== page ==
Step 4: Courage
KEY PRINCIPLE: Make a searching and fearless moral inventory of ourselves.
For the Assets and Liabilities Checklist of the B2B, we fill out a list with a series of check marks denoting the things that need to be spoken through in Step 5. It’s quick. It’s simple. Rather than three or four separate lists, the resentments, the fear and the harms get attended to simultaneously in a single grid. It looks something like this:
“Resentment is the “number one” offender. It destroys more alcoholics than anything else. From it stem all forms of spiritual disease, for we have been not only mentally and physically ill, we have been spiritually sick. When the spiritual malady is overcome, we straighten out mentally and physically.”
Hence, in dealing with resentments “we set them on paper. We list the people, institutions or principles with whom we are angry. (pp 64-69, AA BB)
What is the resentment?
What is the reason I have it?
What is my part in the resentment?
What is it that I am expecting from that person?
“This short word [fear] somehow touches about every aspect of our lives. It was an evil and corroding thread; the fabric of our existence was shot through with it. It set in motion trains of circumstances which brought us misfortune we felt we didn’t deserve. But did not we, ourselves, set the ball rolling? Sometimes we think fear ought to be classed with stealing. It seems to cause more trouble. We reviewed our fears thoroughly. We put them on paper, even though we had no resentment in connection with them.”
What is the underlying fear?
Do I have any other fears?
3. Harms done to others
“We reviewed our own conduct over the years past. Where had we been selfish, dishonest, or inconsiderate? Whom had we hurt? Did we unjustifiably arouse jealousy, suspicion or bitterness? Where were we at fault? What should we have done instead? We got this all down on paper and looked at it.”
4. Liabilities: Using the simplistic grid list every person, place, thing, institution or concept to which they caused harm or harbor resentment or fear denoting, with a series of checkmarks, which liabilities apply to each.
Am I being selfish?
Am I being dishonest?
Do I feel better or less than others?
Do I have any jealousy?
Do I have any envy?
Have I been lazy?
Do I have any shame? Do I have any thoughts, feelings or behaviors that make me feel ashamed?
The Big Book authors ask us to look at our assets as well as our liabilities. On page 124, they write: We grow by our willingness to face and rectify errors (liabilities) and convert them into assets. What should I have done instead? How would God have me be? If this happens again, how might I respond differently?
The Turnaround: Forgiveness, Faith, Amends, Assets
According to the BB authors, we overcome resentment with forgiveness. On page 66, they write:
We realized that the people who wronged us were perhaps spiritually sick. . . . We asked God to help us show them the same tolerance, pity, and patience that we would cheerfully grant a sick friend.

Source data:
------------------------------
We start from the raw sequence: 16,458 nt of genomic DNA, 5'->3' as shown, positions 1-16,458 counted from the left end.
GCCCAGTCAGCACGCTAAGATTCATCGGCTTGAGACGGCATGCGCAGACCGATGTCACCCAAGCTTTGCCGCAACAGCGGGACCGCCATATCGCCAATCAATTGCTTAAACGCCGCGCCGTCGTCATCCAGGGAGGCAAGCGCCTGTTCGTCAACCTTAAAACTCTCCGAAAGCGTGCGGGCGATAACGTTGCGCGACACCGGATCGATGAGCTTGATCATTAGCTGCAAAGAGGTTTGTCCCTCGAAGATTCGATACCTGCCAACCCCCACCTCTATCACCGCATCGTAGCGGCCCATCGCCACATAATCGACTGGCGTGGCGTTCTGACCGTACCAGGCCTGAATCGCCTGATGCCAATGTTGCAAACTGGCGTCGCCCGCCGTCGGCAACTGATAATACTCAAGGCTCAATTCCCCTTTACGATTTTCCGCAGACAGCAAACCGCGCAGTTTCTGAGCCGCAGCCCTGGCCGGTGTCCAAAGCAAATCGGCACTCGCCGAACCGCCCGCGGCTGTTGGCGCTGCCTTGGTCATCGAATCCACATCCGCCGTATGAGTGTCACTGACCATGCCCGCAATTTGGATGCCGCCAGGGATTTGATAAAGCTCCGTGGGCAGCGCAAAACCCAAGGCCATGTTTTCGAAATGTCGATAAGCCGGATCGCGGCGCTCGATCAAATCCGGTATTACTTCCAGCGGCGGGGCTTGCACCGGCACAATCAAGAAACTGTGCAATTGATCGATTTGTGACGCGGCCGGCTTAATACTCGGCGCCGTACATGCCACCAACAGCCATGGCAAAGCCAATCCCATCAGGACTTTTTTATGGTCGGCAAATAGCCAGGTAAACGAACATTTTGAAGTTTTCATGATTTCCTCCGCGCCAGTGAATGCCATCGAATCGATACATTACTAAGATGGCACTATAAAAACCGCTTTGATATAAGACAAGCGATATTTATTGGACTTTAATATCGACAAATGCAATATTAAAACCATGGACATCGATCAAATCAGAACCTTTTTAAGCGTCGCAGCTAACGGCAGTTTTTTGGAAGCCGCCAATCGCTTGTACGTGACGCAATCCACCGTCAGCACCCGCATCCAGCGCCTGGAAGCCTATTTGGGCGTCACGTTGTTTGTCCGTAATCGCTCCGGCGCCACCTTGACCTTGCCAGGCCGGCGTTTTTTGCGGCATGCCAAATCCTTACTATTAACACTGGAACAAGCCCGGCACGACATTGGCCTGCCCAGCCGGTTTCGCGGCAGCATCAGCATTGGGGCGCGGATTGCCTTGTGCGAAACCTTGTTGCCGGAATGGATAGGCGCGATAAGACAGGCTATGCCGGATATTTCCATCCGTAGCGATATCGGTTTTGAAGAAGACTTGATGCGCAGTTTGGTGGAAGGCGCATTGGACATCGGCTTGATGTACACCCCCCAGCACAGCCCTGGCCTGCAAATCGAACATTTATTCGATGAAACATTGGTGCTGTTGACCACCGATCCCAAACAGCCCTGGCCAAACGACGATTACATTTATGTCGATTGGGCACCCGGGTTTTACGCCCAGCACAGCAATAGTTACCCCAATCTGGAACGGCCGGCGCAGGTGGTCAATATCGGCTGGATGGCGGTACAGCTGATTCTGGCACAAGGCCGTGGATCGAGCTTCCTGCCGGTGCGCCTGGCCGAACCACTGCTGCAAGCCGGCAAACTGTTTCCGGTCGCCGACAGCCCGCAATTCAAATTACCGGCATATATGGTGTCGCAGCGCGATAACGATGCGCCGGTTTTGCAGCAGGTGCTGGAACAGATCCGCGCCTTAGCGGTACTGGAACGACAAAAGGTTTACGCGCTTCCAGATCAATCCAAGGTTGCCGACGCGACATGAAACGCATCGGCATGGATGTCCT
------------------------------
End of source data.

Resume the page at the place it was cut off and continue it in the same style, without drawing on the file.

We ask: “Are you willing to forgive?”
If there is anything that we are holding onto, we ask:“Are you willing with prayer to ask God for the willingness to forgive?”
According to the Big Book authors, we overcome fear with faith. On page 68, they explain:
The verdict of the ages is that faith means courage. All men of faith have courage. They trust their God. . . . We ask Him to remove our fear and direct our attention to what He would have us be. At once, we commence to outgrow fear.
We ask: Are you willing to ask God to remove your fears?
We overcome harms with amends. On page 69 of the AABB, the authors state:
We must be willing to make amends where we have done harm, provided that we do not bring about still more harm in so doing.
We ask our sharing partner: Do I owe an amends? If I have an outstanding apology, it must be made as soon as practicable once the review has been completed.
We ask: Are you willing to forgive those who have harmed you?
We ask: Are you willing to let God removed from you all the things you find objectionable? Are you willing to ask God to help you let go of them?
We ask God’s forgiveness and what corrective measures should be taken.
Pray to have the character defect removed.
Say the 7th step prayer.
List: What should I have done instead? How would God have me be? If this happens again, how might I respond differently?
4. List your assets.
5. Share: “what do you have to be grateful for?”
6. Think of someone who you can help. “Love and service is our code.”
Final Considerations: The Big Book concludes the inventory section by saying: “If you have already made a decision, (Step 3) and an inventory of your grosser handicaps (Step 4), you have made a good beginning. That being so, you have swallowed and digested some big chunks of truth about yourself.”
Now ask yourself the following question:
Have I knowingly omitted writing down anything I have done or left undone that makes me feel guilty, ashamed or separated from God, from people, or from myself?
If your answer is an honest “NO!” then we have completed Step 5 and the Big Book promises:
“Once we have taken this step, withholding nothing, we are delighted. We can look the world in the eye. We can be alone at perfect peace and ease. Our fears fall from us. We begin to feel the nearness of our Creator. We may have had certain spiritual beliefs, but now we begin to have a spiritual experience. The feeling that the drink problem has disappeared will often come strongly. We feel we are on the Broad Highway, walking hand in hand with the Spirit of the Universe.”